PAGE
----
“One of the things I’ve learned from hunting snow geese during the Conservation Season is that the juvenile birds are very susceptible to calling in that time,”
John Gordon, longtime snow goose hunter from Hernando, Mississippi, who operates Mid-South Goose Hunts, says. “The average age of a snow goose is 12 to 15 years. Most have seen every decoy spread you can put out, and they’ve heard every call that you can make – either with a hand-blown call or an electronic call. But the juvenile birds haven’t had a hunter-education program like the older birds have. I’ve learned that I can hunt flyway areas – often called high-traffic areas – and pull juvenile geese out of a flock of migrating geese with a good decoy spread and an electronic caller, even if I’m hunting a place where the snow geese aren’t feeding. I try to hunt feeding areas when I can find them, but I can’t always get access to the fields where the geese are feeding. So, Plan B for me is to set-up my decoy spread and my electronic caller in a high-traffic area where the snow geese are migrating over a certain field all day long and well into the afternoon.”
As my friend Tommy Akin said, “I never thought it was possible to pull migrating geese out of a high-flying flock until I saw Gordo do it, and not just one time, but several times each day we hunted. I watched Gordon pull geese out of flocks that were 200-yards high and higher. I could hardly believe my eyes! Normally, we wouldn’t even call to geese that high.”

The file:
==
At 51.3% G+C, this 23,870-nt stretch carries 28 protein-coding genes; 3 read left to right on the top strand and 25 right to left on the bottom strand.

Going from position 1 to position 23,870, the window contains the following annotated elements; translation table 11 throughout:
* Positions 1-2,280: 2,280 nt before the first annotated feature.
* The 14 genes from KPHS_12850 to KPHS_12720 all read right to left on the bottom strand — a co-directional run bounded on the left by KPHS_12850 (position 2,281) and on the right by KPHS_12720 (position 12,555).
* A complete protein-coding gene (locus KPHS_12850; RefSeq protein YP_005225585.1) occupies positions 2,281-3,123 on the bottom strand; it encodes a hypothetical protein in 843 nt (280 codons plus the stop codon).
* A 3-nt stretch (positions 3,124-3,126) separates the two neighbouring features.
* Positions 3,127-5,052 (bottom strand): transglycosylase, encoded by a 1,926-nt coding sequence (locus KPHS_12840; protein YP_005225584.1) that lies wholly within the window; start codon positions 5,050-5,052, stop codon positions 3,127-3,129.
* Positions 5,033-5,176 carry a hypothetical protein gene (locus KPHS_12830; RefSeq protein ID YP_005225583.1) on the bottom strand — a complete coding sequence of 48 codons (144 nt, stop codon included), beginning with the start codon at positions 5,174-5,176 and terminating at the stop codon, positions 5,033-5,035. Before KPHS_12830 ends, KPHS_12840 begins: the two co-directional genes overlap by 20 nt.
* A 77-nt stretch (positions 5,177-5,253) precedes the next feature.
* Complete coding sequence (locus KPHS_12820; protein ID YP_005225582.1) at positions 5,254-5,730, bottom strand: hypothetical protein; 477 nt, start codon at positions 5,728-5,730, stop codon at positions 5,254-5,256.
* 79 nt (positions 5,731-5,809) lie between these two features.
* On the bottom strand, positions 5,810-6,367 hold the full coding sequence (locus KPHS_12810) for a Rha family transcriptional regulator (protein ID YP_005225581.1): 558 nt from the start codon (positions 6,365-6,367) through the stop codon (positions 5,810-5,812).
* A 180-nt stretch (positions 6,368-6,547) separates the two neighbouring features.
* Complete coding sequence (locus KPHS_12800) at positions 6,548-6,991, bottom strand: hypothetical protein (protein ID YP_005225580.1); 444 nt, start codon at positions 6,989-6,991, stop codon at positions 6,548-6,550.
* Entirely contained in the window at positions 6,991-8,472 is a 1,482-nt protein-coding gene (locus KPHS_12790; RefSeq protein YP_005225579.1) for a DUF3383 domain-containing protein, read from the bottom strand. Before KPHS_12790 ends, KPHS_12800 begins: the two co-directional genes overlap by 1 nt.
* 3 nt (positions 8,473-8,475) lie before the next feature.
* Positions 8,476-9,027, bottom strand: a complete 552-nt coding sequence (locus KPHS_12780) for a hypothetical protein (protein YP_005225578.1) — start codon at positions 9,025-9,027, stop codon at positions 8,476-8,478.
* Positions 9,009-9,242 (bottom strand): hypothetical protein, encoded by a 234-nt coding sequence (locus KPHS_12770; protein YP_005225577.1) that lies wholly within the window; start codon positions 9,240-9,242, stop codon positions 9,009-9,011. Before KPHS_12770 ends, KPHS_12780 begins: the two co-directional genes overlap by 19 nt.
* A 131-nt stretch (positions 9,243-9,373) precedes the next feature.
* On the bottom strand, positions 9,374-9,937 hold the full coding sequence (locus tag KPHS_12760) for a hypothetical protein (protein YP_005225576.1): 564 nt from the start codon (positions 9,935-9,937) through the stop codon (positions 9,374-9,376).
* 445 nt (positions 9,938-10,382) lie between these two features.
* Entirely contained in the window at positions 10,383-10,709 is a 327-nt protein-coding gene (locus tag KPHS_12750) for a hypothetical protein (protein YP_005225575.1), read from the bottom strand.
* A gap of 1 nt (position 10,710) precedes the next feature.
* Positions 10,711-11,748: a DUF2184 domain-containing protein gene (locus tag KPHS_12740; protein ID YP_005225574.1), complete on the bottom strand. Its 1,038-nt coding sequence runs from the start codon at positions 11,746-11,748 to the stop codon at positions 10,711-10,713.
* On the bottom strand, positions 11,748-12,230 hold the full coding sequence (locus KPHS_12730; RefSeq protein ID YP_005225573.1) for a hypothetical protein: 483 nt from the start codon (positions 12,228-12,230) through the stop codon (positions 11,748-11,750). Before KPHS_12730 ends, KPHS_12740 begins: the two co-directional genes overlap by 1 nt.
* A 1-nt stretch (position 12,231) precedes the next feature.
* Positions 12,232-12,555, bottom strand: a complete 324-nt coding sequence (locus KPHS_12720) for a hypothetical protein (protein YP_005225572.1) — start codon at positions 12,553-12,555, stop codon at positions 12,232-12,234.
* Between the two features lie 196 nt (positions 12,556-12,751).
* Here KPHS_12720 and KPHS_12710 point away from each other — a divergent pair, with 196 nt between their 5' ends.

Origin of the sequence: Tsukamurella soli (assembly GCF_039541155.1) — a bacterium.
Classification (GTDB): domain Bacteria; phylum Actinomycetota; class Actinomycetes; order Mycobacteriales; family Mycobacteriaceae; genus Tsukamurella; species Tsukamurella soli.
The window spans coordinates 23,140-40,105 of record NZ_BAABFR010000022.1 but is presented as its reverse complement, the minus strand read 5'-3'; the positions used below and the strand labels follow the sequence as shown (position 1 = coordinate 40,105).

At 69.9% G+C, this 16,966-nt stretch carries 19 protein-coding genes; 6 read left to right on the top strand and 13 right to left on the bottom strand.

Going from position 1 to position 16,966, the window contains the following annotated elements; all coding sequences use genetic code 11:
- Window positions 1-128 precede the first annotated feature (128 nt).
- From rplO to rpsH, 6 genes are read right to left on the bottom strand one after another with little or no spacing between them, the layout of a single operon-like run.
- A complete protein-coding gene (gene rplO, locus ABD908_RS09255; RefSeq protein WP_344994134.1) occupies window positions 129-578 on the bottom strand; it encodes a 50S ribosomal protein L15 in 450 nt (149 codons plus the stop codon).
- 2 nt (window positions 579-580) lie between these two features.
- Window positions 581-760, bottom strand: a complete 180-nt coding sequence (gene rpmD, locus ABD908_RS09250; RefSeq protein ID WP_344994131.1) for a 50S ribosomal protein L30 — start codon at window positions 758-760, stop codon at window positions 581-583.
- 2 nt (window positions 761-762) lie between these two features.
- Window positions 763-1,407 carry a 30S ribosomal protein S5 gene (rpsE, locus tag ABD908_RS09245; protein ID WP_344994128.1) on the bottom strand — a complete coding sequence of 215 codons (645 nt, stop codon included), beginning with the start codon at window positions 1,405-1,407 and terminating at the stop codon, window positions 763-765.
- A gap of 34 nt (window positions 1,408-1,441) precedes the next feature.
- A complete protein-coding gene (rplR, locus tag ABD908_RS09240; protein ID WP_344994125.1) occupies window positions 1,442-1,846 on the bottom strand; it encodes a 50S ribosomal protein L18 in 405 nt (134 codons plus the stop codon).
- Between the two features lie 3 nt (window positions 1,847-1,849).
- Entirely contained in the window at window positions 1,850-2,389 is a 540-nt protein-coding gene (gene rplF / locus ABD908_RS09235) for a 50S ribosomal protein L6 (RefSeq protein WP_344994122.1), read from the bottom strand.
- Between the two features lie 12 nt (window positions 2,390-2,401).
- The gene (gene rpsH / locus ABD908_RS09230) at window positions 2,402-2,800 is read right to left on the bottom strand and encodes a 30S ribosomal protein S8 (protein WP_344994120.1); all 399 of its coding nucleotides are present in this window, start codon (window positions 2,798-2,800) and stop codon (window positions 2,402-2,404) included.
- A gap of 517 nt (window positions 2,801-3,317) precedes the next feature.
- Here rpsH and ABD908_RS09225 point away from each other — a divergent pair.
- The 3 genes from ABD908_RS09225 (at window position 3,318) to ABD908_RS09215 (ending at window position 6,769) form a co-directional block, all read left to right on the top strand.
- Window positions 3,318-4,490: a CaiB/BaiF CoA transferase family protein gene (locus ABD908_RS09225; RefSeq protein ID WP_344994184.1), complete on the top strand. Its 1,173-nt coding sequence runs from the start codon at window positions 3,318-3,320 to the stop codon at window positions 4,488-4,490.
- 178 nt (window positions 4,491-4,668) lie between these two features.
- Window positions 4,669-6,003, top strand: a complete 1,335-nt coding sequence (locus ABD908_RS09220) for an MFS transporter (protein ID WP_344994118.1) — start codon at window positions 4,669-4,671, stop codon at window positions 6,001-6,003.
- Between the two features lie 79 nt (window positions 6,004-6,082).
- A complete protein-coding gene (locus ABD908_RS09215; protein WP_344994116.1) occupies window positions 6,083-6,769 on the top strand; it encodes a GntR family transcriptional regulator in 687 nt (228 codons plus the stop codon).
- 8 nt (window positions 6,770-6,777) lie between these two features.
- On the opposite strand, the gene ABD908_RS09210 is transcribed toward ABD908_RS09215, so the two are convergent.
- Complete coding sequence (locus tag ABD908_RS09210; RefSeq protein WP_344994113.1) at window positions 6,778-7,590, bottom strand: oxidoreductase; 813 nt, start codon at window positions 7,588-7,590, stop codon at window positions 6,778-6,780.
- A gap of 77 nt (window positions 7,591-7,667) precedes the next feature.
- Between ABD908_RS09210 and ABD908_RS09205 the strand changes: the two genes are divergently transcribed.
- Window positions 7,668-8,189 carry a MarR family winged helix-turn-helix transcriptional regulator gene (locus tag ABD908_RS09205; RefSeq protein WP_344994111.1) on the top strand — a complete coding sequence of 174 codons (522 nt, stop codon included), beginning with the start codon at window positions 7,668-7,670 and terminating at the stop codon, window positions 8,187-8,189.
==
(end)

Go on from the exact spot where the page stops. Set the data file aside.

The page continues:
According to Gordon, “The birds we’re pulling out of those high-flying flocks are known as ‘birds of the year.’ They are juvenile snow geese that have been born the spring before in Canada. More than likely during traditional goose season, they may not even have seen or been shot at by hunters, because most goose hunters prefer to take Canada geese or specklebelly geese. So often, the first time these young geese see a snow goose spread or hear snow goose calls coming from the ground are when they’ve flocked up with the other snow geese, making the return trip to Canada and coming through Mississippi. They have no reason not to drop out of the flock they’re flying with and come down to what they assume is another flock of geese having a picnic on the ground. Of course, the geese having the picnic are our decoys and electronic callers. We may have 100 geese in a flock that appear to be little dots in the sky. Often, when we start calling, we’ll be able to pull from 1 to 5 to possibly 12 juvenile birds out of that flock down to our hunters.”
To learn more about Mississippi Delta snow goose hunting with John Gordon from now until mid-March during the federal Conservation Snow Goose Season, go to www.midsouthgoosehunts.com, or call him at 901-606-7878.
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